Author’s note: Once in awhile someone finds one of my old blogs and it shows on my statistics for the day. I’ve learned a lot about writing in the past two years, so I take the opportunity to re-edit the piece. I’ve also learned titles are important. This was originally called Farewell to New Hampshire. I changed the title and now more people are finding this particular blog. I know coffee is popular but I’m pretty sure it’s the Nudes that are bringing in the readers. Enjoy this with a cup of coffee, maybe lying in bed, pj’s optional on this #ThrowbackThursday.
I grew up in Rhode Island, but that was years ago. I have also lived in Boston, Maine, Colorado and here in New Hampshire for twenty-six years.
The Granite State is to my daughters what Rhode Island is to me, the setting where all your childhood memories take place. The state you feel the strongest connection to, and although you may spend your adult life somewhere else, every time you return to the streets and towns of your childhood, you feel at home.
We lived along the short seventeen miles of New Hampshire seacoast, but my daughters spent a lot of time in the White Mountains. They learned to ski on the icy slopes of Cannon and Gunstock with below zero winds whipping snow and stinging sleet. It’s no surprise they now find the Rocky Mountains of Colorado such a joy to shush-boom down on days when the sun comes out and actually warms things up, instead of just showing up for moral support.
So on this nine degree morning, two days before my younger daughter left the house she grew up in for the last time, we decided to take a ride up to the Kancamagus Highway. We were headed to Franconia Notch, the home of “The Old Man of the Mountain” until 2003 when the jumble of rocks resembling a man’s face fell to the ground in a pile of rubble. Although he is no longer there, we stopped to take a picture. We also stopped at Indian Head, which looks less like an Indian than the Old Man looked like a craggy old New Englander, but I could see a mohawk in the line of trees.
We took a couple of hikes, the first to Sabbaday Falls in Waterville. It was a short, easy walk along a trail of hard packed snow. The wind whistled through the pine trees and we quickened our step when we heard the trees creak. The sun kept slipping behind the clouds, but the rock-strewn creek with mushroom caps of snow on the larger boulders was lovely, and the sound of a gurgling stream filled the crystal clear air, while the falls were frozen in place.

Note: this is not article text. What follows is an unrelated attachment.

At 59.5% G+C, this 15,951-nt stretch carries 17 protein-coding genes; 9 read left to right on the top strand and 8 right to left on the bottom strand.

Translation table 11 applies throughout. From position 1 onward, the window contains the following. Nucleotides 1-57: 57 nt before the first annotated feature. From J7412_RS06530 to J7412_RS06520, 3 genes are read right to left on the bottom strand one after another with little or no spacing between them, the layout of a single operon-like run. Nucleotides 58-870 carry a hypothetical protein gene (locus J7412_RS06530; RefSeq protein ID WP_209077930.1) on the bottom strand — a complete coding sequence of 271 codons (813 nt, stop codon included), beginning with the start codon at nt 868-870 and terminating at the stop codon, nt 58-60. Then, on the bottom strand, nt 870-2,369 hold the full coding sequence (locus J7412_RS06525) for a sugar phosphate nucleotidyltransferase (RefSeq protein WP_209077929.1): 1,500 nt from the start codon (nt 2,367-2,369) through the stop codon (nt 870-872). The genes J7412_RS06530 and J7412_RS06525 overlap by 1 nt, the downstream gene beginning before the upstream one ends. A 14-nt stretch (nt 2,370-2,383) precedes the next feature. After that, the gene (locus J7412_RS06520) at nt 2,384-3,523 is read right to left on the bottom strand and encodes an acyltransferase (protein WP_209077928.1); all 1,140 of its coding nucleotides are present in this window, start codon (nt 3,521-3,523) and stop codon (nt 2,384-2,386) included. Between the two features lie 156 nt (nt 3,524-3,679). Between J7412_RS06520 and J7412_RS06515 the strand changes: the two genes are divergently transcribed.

We stopped for coffee in North Woodstock at the Cascade Coffee House, a Swiss style alpine cafe advertising specialty coffees and baked goods. It was a warm and inviting place with a bookcase lining one wall, several chairs upholstered in fabric covered with brown bears, and a giant double wide Adirondack rocking chair.
We ordered specialty coffees, a smoothie for my daughter, and pastries. The woman behind the counter was flustered and wrote our order in the tiniest handwriting I had ever seen. Even before I needed reading glasses I don’t think I could have read her writing. She said she was filling in as they were short staffed that morning and she normally worked at the store next door. No problem we said as we took a seat on the couch. My husband went outside to walk through the small town. He wanted to check out the maple syrup museum across the street.
Handmade signs with rules of things you should or should not do lined the walls. “$2.50 to charge your cell phone or computer for 15 minutes. Pay at the register.” “If you are just sitting around using the Internet, give up your seat to paying customers.” On a wire rack with newspapers, a homemade sign had this stern warning: “Pay for newspaper BEFORE picking it up.” I didn’t notice the sign until after I picked up the paper to show my daughter the picture of Maggie Hassan being sworn in as the only woman governor in the country. I hastily put it back on the shelf.
On a basket full of T-shirts hung the sign, “Do not touch until you have purchased.” A sample shirt was tacked to the wall with “Best Buns in Town” printed across the front which I assumed was the coffee shop logo and seemed a bit incongruous with the rest of the vibe in this place.
But it was when I visited the ladies room that I came across what my husband later jokingly described as “the most disturbing and troubling part of the day.” A photo collection of nude middle aged and elderly people covered the walls. A woman hiding her breasts with a fan, a man sitting on a porch railing reading a book which covered his private parts. Another man stood on a frozen lake with a gun and a dog, wearing only boots.
I told my daughter to check out the rest room. “I don’t have to go to the bathroom,” she said.
“Just check it out. You’ll be glad you did.”
Thirty minutes after entering this strange little coffee shop, we finally got our Signature coffees and Immune Zoom smoothie and found my husband out by the car. “What took you so long?” he asked All I could think to say was, only in New Hampshire. Live free or die.